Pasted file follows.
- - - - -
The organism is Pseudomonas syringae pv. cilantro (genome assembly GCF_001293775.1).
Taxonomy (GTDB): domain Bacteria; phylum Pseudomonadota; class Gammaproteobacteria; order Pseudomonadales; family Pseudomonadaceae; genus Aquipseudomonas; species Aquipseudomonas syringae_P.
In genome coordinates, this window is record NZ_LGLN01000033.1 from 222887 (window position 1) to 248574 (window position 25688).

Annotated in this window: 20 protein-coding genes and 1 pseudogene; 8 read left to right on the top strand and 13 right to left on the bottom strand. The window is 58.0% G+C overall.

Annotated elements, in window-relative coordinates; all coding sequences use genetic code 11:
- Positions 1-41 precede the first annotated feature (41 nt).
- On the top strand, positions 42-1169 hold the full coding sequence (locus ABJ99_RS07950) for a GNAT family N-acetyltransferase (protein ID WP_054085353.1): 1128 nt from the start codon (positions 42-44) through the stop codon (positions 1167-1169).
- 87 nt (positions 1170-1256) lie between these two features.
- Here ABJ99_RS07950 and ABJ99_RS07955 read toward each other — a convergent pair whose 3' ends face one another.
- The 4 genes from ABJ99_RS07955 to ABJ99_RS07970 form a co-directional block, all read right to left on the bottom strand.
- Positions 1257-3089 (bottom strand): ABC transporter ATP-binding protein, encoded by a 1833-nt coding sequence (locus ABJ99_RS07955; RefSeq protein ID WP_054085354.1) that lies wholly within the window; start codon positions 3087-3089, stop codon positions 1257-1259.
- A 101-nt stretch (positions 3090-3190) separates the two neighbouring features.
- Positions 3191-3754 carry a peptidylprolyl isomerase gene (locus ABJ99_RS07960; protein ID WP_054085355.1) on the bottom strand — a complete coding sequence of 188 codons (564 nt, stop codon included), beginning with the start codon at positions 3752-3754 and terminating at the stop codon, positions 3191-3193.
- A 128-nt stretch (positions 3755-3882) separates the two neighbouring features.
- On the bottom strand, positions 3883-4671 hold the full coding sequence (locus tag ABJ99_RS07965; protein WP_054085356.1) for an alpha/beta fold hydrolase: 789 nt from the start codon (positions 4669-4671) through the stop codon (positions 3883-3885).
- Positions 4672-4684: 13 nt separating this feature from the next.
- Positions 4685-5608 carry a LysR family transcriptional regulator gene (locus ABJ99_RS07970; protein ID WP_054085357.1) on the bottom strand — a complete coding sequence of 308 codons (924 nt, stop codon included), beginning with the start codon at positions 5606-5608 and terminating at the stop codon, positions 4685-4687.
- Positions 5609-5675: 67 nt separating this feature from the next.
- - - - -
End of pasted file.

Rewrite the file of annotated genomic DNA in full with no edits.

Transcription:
The organism is Pseudomonas syringae pv. cilantro (genome assembly GCF_001293775.1).
Taxonomy (GTDB): domain Bacteria; phylum Pseudomonadota; class Gammaproteobacteria; order Pseudomonadales; family Pseudomonadaceae; genus Aquipseudomonas; species Aquipseudomonas syringae_P.
In genome coordinates, this window is record NZ_LGLN01000033.1 from 222887 (window position 1) to 248574 (window position 25688).

Annotated in this window: 20 protein-coding genes and 1 pseudogene; 8 read left to right on the top strand and 13 right to left on the bottom strand. The window is 58.0% G+C overall.

Annotated elements, in window-relative coordinates; all coding sequences use genetic code 11:
- Positions 1-41 precede the first annotated feature (41 nt).
- On the top strand, positions 42-1169 hold the full coding sequence (locus ABJ99_RS07950) for a GNAT family N-acetyltransferase (protein ID WP_054085353.1): 1128 nt from the start codon (positions 42-44) through the stop codon (positions 1167-1169).
- 87 nt (positions 1170-1256) lie between these two features.
- Here ABJ99_RS07950 and ABJ99_RS07955 read toward each other — a convergent pair whose 3' ends face one another.
- The 4 genes from ABJ99_RS07955 to ABJ99_RS07970 form a co-directional block, all read right to left on the bottom strand.
- Positions 1257-3089 (bottom strand): ABC transporter ATP-binding protein, encoded by a 1833-nt coding sequence (locus ABJ99_RS07955; RefSeq protein ID WP_054085354.1) that lies wholly within the window; start codon positions 3087-3089, stop codon positions 1257-1259.
- A 101-nt stretch (positions 3090-3190) separates the two neighbouring features.
- Positions 3191-3754 carry a peptidylprolyl isomerase gene (locus ABJ99_RS07960; protein ID WP_054085355.1) on the bottom strand — a complete coding sequence of 188 codons (564 nt, stop codon included), beginning with the start codon at positions 3752-3754 and terminating at the stop codon, positions 3191-3193.
- A 128-nt stretch (positions 3755-3882) separates the two neighbouring features.
- On the bottom strand, positions 3883-4671 hold the full coding sequence (locus tag ABJ99_RS07965; protein WP_054085356.1) for an alpha/beta fold hydrolase: 789 nt from the start codon (positions 4669-4671) through the stop codon (positions 3883-3885).
- Positions 4672-4684: 13 nt separating this feature from the next.
- Positions 4685-5608 carry a LysR family transcriptional regulator gene (locus ABJ99_RS07970; protein ID WP_054085357.1) on the bottom strand — a complete coding sequence of 308 codons (924 nt, stop codon included), beginning with the start codon at positions 5606-5608 and terminating at the stop codon, positions 4685-4687.
- Positions 5609-5675: 67 nt separating this feature from the next.